>>    - GFW's HTTP request filtering and response filtering are two
>>    separate systems. For one, their filtering rules are entirely different.
>>    For two, GFW's HTTP request filtering is homogeneous and has near perfect
>>    trigger rate, but GFW's HTTP response filtering varies hugely, not only in
>>    the triggering rates, but also in the filtering rules in effect. For
>>    example, CERNET (Chinese Education and Research Network) seems to have all
>>    the rules in place, but some other ISPs only have a subset.
>>
>>
>>    - One remarkable finding is that GFW does not just look at individual
>>    TCP packet, but instead, it ``remembers'' the entire TCP session to look
>>    for offenders. This becomes evident when the filtering rule is ``\$term\_A
>>    \& \$term\_B'', and the two terms show up far apart (hundreds of thousands
>>    bytes from each other) on a webpage, GFW will still be able to reset the
>>    connection. To achieve this requires significant investment in
>>    infrastructure, and it is probably also the reason why the rulebook is so
>>    much smaller for HTTP response filtering than HTTP request filtering.
>>
>>
>> Best,
>>
>> On Mon, Sep 30, 2013 at 4:26 PM, 夏楚 <summer.agony at gmail.com> wrote:
>>
>>> To all,
>>>
>>> I just finished writing up my research on GFW (Great Firewall of China)
>>> blacklist for Wikipedia. Some of you might find it interesting.
>>>
>>> The paper can be found at goo.gl/RnMvG1 (tweeted here<https://twitter.com/SummerAgony/status/384820318402920448>).
>>> Here I paste excerpts from the Abstract and Conclusions below.
>>>
>>> *Abstract*
>>>
>>> In this report, we detail the *complete* and *exact* rulebook that the
>>> Great Firewall of China (GFW) exerts on Wikipedia. We call it "rulebook''
>>> (instead of the common term "blacklist'') because we not only identify the
>>> blacklisted terms, but also the exact string matching rules deployed by
>>> GFW. An efficient probing methodology makes this possible.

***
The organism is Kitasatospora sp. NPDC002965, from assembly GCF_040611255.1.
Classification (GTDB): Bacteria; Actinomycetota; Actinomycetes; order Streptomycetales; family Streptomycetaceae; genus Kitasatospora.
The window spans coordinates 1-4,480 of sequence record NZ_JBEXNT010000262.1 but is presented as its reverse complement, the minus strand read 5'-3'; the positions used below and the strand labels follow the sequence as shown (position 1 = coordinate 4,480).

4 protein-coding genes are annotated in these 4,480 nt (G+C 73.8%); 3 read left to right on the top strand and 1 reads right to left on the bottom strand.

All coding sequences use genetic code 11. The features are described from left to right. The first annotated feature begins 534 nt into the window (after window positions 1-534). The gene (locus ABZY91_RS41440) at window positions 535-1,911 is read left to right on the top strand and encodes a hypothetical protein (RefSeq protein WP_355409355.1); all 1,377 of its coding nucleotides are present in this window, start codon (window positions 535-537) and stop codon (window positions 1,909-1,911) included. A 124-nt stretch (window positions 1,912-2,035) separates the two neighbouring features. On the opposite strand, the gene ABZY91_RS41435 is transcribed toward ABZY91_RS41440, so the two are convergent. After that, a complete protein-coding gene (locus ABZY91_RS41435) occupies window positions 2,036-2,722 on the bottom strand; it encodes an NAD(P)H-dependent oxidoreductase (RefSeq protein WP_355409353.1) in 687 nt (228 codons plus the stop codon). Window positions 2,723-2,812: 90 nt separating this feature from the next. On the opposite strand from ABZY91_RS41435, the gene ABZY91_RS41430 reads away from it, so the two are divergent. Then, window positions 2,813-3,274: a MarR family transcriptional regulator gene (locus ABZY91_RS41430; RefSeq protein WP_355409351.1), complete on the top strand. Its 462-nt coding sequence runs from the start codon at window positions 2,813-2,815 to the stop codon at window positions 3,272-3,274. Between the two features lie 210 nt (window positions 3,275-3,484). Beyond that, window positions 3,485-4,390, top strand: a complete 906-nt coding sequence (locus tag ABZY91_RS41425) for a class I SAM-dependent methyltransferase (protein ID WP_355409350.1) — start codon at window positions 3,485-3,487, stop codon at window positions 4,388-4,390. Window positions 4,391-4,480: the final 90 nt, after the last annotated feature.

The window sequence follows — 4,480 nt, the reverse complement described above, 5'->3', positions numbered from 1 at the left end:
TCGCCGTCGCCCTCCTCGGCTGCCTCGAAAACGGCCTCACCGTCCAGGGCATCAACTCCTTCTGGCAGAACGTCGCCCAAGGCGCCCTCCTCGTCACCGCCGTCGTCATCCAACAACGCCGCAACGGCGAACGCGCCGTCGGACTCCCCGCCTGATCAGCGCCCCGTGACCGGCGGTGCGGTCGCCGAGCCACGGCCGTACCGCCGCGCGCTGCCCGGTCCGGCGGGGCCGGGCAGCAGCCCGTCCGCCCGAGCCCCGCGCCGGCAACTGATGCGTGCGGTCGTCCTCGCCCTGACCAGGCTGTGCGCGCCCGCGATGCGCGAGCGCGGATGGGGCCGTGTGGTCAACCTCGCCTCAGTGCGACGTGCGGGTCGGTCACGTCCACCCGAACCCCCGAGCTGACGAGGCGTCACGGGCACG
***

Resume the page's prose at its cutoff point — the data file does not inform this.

>>>
>>> ...
>>> Wikipedia contains millions of pages, e.g. more than 700,000
>>> articles for the Chinese version, and more than 4,240,000 articles for the
>>> English version. It seems a daunting and unfeasible task to test these
>>> pages exhaustively, hence there has been no well known attempt to gather
>>> the complete blacklist.
>>>
>>> While a small sample of the blacklist is useful, the complete picture
>>> can be much more powerful in revealing the underlying works of GFW and
>>> its operators. In this study, we devised a methodology which efficiently
>>> examines the entire Wikipedia corpus, hence exposing to the world the
>>> complete GFW rulebook for Wikipedia the first time. In total, there are 919
>>> rules (excluding URL terms) which are applicable to Wikipedia, affecting
>>> 5336 pages in Chinese Wikipedia and 67 English Wikipedia pages.
>>>
>>> The revealed rulebook also demonstrates that the GFW operation is
>>> haphazard and ill-maintained. At the same time, Chinese
>>> censorship bureaucracy *intends* to be thorough and extensive.
>>>
>>> To be precise, the findings in this report are on two Wikipedia
>>> snapshots: 2013-09-08 for the Chinese version and 2013-09-04 for the
>>> English version.
>>>
>>> *Conclusion Remarks*
>>>
>>> In this study, we examined the entire Wikipedia corpus (Chinese version
>>> and English version) and revealed the complete and exact GFW rulebook for
>>> Wikipedia (with caveats described in Section 6).
>>>
>>> A sample of notable findings are:
>>>
>>>    - There are 78 terms for which GFW blocks a non-standard variant but
>>>    not the canonical path. These are cases the censors intend to block but the
>>>    block does not really happen, suggesting the censors have poor
>>>    understanding of Wikipedia's serving system.
>>>    - Many obscure non-article pages are blocked, which raises suspicion
>>>    that these pages were provided to the censorship bureaucrats by Wikipedia
>>>    editors who are very familiar with the content (e.g. those who participated
>>>    in the edit wars and/or discussions regarding self-censorship proposals).
>>>    - GFW string matching rules have a 64-byte hard limit of size.
>>>
>>> The biggest learning out of this study, in my opinion, is that GFW
>>> operation
>>> is haphazard and ill-maintained. Also, there are many indications that
>>> the
>>> GFW operators are somewhat disconnected from the censorship bureaucrats.
>>>
>>> We hope the revealing can be of interest to internet censorship watchers,
>>> Wikipedia researchers, China observers, and ordinary Chinese citizens.
>>>
>>>
>>> --
>>> Xia Chu (Twitter: @summer.agony)
>>>
>>
>>
>> --
>> Xia Chu (Twitter: @summer.agony)
>>
>
>
>
> --
> --
> Xia Chu (Twitter: @summer.agony; Google+: gplus.to/summer.agony)
>



-- 
--
Xia Chu (Twitter: @summer.agony; Google+: gplus.to/summer.agony)